According to Atilla Gonda on his paper of , the vowel system of Aquileia in the later part of Roman times was evolving a "mixed" system where the unstressed velar vowels fell in line with the Balkan system while the stressed velar vowels well in line with the "western" system. While Friulian does not seem to preserve this system, Dalmatian in fact does have something identical to this, and so I believe Pelsodian would also adopt this system, if it had not adopted a "pure" Balkan vowel system. The only upset to this theory is that while we have evidence of this unique vowel system in Aquileia, we have no evidence for O ~ U mixture in Pannonian inscriptions, in fact we only have mergers of the U > O variety.

A > E

One of the characteristics unique to Pannonian Romance is the fronting of /a/ to what I assume to be /æ/, as an unusually high amount of inscriptions show the presence of the E grapheme in place of A. As you may know, French also fronts /a/ to /e/, and this seems to be a common feature of Gallo-Romance varieties. I have a theory that this change initially began in Pannonia, and spread west after the collapse of the province. This would make sense, as Norman French does not share this change, but many southern French dialects had. I have likewise included this A > E change too in Pelsodian, but only to /æ/ for now...

Consonants

One of the questions I have posited in the OP is how Pelsodian might treat the consonant groups /ks kt gn/. In Romanian we see the velar consonant before an alveolar consonant get conflated with a bilabial consonant, hence why we have noapte < Latin noctem. Friulian and Dalmatian on the other hand simply simplify the cluster /kt/ to /t/.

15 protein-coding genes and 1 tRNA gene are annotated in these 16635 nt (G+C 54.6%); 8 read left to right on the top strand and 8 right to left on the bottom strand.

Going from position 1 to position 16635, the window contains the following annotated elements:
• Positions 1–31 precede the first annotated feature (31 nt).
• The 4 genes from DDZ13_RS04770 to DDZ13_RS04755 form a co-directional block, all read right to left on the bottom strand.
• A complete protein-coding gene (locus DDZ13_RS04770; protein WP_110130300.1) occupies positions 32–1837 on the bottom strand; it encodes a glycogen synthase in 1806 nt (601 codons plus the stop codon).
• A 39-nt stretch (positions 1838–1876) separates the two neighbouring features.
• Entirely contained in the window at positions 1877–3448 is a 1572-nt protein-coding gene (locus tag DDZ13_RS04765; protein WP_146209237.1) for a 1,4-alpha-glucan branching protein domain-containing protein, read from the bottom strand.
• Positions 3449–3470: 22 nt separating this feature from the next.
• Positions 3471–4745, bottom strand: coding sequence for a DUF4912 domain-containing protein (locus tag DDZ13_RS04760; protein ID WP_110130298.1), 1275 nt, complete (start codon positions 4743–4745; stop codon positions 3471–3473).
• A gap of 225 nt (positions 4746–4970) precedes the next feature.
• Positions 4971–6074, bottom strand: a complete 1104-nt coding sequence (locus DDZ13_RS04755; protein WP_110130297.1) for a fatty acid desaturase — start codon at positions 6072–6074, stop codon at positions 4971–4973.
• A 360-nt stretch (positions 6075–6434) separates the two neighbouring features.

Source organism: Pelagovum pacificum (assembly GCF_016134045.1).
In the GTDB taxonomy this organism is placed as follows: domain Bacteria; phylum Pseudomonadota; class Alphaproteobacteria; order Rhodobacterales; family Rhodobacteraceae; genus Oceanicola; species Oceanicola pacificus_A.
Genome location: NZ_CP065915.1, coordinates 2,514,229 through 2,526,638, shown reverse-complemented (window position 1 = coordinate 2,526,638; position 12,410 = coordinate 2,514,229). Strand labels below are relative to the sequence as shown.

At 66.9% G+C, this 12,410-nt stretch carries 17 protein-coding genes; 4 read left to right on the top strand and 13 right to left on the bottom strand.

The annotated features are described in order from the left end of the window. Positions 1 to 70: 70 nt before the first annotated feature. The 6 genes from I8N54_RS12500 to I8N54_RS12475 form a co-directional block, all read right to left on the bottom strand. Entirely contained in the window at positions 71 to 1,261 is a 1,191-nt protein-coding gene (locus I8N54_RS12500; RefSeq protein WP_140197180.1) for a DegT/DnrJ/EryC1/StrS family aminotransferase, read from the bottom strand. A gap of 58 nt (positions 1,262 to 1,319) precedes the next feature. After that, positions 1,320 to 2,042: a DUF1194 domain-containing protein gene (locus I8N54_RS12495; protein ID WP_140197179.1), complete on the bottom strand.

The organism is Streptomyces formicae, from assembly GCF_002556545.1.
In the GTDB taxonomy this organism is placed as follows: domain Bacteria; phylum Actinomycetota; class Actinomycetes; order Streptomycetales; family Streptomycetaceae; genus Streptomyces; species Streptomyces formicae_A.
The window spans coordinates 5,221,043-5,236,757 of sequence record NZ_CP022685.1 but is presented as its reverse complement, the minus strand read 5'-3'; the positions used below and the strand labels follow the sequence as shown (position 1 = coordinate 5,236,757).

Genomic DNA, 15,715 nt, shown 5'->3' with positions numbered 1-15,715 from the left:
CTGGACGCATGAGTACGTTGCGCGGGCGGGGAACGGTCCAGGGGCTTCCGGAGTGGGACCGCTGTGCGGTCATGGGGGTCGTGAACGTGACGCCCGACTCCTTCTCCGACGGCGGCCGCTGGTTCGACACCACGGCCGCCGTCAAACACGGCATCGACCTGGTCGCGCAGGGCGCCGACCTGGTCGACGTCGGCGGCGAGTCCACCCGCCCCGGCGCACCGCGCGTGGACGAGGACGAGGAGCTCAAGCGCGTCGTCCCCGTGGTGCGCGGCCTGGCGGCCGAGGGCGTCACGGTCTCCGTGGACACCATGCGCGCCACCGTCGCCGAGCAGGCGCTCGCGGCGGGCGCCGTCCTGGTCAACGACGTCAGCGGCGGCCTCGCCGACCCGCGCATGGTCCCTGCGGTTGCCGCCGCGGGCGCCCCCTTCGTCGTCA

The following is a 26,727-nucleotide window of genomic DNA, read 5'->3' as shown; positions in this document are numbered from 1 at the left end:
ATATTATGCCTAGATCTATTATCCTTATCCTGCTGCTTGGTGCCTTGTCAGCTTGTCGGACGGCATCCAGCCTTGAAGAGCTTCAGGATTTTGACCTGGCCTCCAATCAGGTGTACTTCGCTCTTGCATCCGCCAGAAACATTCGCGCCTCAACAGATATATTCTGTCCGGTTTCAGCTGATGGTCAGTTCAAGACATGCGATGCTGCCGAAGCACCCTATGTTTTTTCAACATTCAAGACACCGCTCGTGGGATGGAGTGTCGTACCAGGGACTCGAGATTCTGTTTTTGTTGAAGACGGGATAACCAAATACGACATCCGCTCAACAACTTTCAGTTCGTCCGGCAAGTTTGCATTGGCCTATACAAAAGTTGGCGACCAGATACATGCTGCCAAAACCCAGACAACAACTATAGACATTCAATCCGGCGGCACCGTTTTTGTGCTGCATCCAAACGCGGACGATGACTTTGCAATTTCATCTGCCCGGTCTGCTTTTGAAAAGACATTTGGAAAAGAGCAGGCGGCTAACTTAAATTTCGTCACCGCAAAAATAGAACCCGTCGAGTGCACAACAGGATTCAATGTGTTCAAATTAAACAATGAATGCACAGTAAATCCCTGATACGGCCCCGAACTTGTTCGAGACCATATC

While it is tempting to share Romanian's unique "eastern" consonant shift, I believe the weight of the evidence from both Gonda's findings in the consonant system of the Danube provinces and Pelsodian's neighbors to the west suggests that Pelsodian would have also simplified the cluster /kt/ to /t/. Additionally, I surmise that similar clusters would also reduce: /ks/ to /s/, /ps/ to /s/, /pt/ to /t/, and /gn/ to /n/.

K(e,i)

Initially in Proto-Romance the velar consonants became the postalveolar consonants /t͡ʃ d͡ʒ/. In Western Romance we see the reflexes of a velar consonant before a front vowel merging with the affricate [ts]. In Eastern Romance, including Italian, the difference between [ts] and [tʃ] is maintained.

Posner in The Romance Languages, p. 113 makes the suggestion that the distinction between [ts] and [tʃ] was largely a distinction between whether [tʃ] was apical or laminal, conservative languages would favor a laminal articulation, being naturally more resistant to palatalization. Pelsodian, being isolated early on, would therefore fall into this "conservative camp." While I have made the point on my blog that palatalization is likely to have occurred in Pannonian Romance, I have made no comment on the exact quality of the palatal consonants. Given that Romanian to the east has followed Italian in preserving /tʃ/ instead of shifting it forward to a pure alveolar affricate, I think it is likely that Pelsodian would follow and keep these two phoneme distinct, especially as nearby Slavic languages also do.

G before a front vowel may initially had also developed a laminal articulation, becoming the post-alveolar affricate /dʒ/. Furthermore, given the rarity of the /dʒ/ phoneme in southern Central Europe, I believe it might later fall together with /j/ medially as it did in Spanish, while initially it might become a simple fricative.

The Labiovelars

Initially /kʷ/ and /gʷ/ in Latin, they came to become the clusters /kw/ and /gw/ in Proto Romance. In Romanian and Sardinian, they became bilabial consonants where they did not become velar ones. The conflation between bilabials and velar consonants again seems to be a uniquely Romanian trait, one not shared by any other language save Sardinian. I see no reason to not follow the Empire's trend here. Labiovelars would simplify to pure velar consonants, even before /a/, as opposed to becoming bilabials.
My Blog
Current Projects:
Mannish — A North Germanic language spoken on the Calf of Man
Pelsodian — A Romance language spoken around Lake Balaton
Jezik Panoski — A Slavic language spoken in the same area